Still others, who are known as kinesthetics, develop a preference for the senses of smell, taste, touch, and the way things feel to them emotionally (if you have grasped my meaning and this may either smell funny or feel right to you).

While people who have all their senses intact can and do use them all, their preferences for different systems influence the way they process information and communicate with others.

Rapport and Communication

Because they are focused on different qualities of experience, someone who is processing primarily visual information, may have difficulty establishing rapport and communicating with someone who is processing kinesthetic information. A person for whom the visual sense is the most important may be more concerned with how things look than with how they smell, taste, or feel. The reverse would probably be true for a person for whom the kinesthetic cluster of senses was the most important.

More information on how the sensory modalities influence communication, establishing and maintaining rapport, and related subjects is available in the corresponding sections of Managing Information and Relationships, especially see Part II, "The Communication Process."

NLP and Subtle Communication Systems

My view of communication changed once again when, about two years ago, I was invited to teach NLP to a group of holistic therapists at the Holistic Alliance in St. Joseph, Michigan, and I was introduced to bodywork and energy-medicine. I had been interested in and aquainted with Reiki and Therapeutic Touch for several years, but I had not thought about the way in which work with the Human Energy Field could be combined with the language patterns and procedures of NLP to create a new model for understanding and changing human behavior.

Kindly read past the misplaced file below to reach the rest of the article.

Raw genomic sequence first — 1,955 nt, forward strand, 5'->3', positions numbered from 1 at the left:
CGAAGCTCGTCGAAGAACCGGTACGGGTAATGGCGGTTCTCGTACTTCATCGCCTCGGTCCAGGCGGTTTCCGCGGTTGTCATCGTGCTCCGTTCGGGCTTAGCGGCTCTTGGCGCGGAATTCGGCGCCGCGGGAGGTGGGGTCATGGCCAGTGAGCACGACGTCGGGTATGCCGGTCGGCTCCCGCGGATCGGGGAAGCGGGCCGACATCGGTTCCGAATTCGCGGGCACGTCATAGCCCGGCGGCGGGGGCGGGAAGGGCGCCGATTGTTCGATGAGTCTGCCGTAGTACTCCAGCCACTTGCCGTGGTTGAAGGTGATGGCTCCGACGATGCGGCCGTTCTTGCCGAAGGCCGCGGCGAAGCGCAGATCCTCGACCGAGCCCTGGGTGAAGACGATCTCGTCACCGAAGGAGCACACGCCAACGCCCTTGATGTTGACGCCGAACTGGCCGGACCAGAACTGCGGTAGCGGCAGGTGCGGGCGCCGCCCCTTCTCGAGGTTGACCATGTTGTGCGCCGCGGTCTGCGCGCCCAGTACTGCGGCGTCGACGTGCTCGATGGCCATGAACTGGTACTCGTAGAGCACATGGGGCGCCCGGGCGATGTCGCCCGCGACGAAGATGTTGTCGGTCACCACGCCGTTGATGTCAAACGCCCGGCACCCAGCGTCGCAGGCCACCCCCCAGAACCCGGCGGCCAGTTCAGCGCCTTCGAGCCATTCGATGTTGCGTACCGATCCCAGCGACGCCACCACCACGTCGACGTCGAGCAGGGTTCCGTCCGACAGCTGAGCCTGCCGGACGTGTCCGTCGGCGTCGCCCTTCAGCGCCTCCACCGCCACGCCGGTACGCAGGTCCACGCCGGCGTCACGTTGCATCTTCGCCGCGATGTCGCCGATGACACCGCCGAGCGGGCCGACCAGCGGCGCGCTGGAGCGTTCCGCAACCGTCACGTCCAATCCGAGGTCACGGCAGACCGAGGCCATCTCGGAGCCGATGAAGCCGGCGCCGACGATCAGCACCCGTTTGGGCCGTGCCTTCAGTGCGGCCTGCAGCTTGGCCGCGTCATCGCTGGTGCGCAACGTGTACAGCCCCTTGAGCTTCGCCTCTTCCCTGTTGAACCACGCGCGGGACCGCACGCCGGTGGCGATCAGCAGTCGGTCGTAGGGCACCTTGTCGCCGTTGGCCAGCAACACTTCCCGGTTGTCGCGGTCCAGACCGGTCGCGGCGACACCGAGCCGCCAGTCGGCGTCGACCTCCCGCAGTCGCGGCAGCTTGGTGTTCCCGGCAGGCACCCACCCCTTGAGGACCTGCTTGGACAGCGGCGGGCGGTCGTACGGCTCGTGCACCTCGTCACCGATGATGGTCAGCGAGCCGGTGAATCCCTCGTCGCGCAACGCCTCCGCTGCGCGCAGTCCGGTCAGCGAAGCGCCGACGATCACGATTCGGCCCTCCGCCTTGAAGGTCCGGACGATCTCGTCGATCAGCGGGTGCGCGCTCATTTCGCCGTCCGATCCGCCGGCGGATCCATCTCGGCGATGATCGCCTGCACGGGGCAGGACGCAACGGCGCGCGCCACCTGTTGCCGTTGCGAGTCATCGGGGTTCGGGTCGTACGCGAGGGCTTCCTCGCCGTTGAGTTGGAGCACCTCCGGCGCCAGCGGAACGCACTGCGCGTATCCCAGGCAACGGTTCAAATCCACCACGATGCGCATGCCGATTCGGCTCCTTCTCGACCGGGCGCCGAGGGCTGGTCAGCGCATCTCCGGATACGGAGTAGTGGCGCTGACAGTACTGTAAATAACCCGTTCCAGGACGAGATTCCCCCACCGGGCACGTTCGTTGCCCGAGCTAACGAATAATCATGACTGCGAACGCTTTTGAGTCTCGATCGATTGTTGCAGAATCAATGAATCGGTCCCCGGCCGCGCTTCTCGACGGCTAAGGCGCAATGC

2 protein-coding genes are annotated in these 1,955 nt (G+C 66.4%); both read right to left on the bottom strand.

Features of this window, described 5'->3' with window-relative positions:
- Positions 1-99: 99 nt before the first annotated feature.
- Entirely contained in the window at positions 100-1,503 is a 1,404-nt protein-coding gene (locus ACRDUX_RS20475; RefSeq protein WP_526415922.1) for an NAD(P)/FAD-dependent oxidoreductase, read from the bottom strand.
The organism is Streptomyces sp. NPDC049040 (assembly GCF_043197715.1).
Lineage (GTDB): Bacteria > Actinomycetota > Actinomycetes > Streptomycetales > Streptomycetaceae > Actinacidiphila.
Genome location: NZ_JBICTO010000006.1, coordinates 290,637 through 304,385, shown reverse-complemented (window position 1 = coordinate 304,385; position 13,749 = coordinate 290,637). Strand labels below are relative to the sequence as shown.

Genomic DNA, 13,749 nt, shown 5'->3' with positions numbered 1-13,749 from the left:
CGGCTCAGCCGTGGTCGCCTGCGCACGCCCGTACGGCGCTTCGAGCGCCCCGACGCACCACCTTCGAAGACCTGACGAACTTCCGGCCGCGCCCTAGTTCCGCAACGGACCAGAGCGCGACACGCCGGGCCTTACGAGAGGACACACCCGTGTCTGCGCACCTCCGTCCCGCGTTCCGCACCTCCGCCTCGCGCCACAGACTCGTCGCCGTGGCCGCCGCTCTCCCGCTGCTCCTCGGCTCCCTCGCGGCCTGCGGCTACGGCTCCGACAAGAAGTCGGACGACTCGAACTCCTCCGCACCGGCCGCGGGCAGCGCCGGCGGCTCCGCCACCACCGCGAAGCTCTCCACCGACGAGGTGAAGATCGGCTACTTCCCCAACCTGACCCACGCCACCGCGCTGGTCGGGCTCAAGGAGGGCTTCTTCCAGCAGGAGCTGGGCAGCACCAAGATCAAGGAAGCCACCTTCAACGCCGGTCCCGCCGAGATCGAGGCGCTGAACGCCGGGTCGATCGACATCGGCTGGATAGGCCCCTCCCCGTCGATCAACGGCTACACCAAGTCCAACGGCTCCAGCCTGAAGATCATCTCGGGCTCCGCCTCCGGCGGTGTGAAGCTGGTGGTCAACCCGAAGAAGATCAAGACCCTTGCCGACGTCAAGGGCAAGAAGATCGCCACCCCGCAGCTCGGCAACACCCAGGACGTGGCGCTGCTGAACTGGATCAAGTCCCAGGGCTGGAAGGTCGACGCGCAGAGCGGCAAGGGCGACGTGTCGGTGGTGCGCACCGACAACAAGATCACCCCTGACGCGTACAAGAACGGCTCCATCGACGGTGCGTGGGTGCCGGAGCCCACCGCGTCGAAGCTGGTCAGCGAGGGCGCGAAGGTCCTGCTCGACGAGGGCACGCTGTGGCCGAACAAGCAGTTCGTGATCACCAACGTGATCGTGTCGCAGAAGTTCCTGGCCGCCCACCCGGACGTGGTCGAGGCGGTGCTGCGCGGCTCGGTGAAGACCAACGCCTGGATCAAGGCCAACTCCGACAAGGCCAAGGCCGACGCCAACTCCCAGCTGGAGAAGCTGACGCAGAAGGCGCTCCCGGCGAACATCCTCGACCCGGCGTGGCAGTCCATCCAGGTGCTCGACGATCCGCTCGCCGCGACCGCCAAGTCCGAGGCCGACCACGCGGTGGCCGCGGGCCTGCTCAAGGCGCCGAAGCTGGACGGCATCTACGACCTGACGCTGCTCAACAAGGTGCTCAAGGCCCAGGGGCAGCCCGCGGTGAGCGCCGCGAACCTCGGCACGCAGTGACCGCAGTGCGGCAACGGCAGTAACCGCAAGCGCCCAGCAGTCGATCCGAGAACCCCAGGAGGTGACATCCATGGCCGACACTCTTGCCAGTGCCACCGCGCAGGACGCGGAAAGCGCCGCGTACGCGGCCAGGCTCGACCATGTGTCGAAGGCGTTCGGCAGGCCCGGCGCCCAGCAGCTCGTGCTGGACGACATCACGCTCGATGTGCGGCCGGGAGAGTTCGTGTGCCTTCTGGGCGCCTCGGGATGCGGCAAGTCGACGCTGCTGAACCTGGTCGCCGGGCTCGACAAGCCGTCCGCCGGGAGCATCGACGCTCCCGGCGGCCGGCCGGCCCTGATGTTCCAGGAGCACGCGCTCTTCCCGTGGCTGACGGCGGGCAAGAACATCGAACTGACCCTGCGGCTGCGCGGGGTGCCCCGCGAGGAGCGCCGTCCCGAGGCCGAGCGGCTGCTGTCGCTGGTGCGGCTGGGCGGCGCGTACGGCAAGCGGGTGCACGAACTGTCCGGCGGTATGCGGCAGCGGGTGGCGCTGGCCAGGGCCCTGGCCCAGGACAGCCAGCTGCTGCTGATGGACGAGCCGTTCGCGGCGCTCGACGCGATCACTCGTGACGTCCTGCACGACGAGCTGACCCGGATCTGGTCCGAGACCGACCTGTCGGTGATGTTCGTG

In collaboration with Rev. Debra Basham, a Certified Healing Touch Practitioner, I began exploring the full range of what is usually called "other-than-conscious communication." The phrase, "other-than-conscious communication" refers to everything that takes place during the communication process of which the participants are usually not fully conscious. Much nonverbal communication, for example, is outside conscious awareness. Nevertheless, it exerts a powerful influence on how messages are interpreted.

Subtle Communication Systems is the result of that collaboration. Although its principal application is therapy, all communication contains subtle components, and the greater awareness communicators have of these components, the more effective they can be. Many nonverbal gestures, for example, are influenced by the energy centers in the body typically called chakras. Whether we think of the chakras as real or metaphorical, we can have a better understanding of what is being communicated when we recognize gestures based on them.

Remember that most people greatly overestimate their own skill as communicators and that it is impossible to be too effective at communication. The time and effort you invest in improving your communication skills will pay off—both financially and in terms of the quality of your relationships.

Richard Bandler frequently asks, "How much pleasure can you stand," and enhancing your communication skills is the best way to begin to finding an answer now.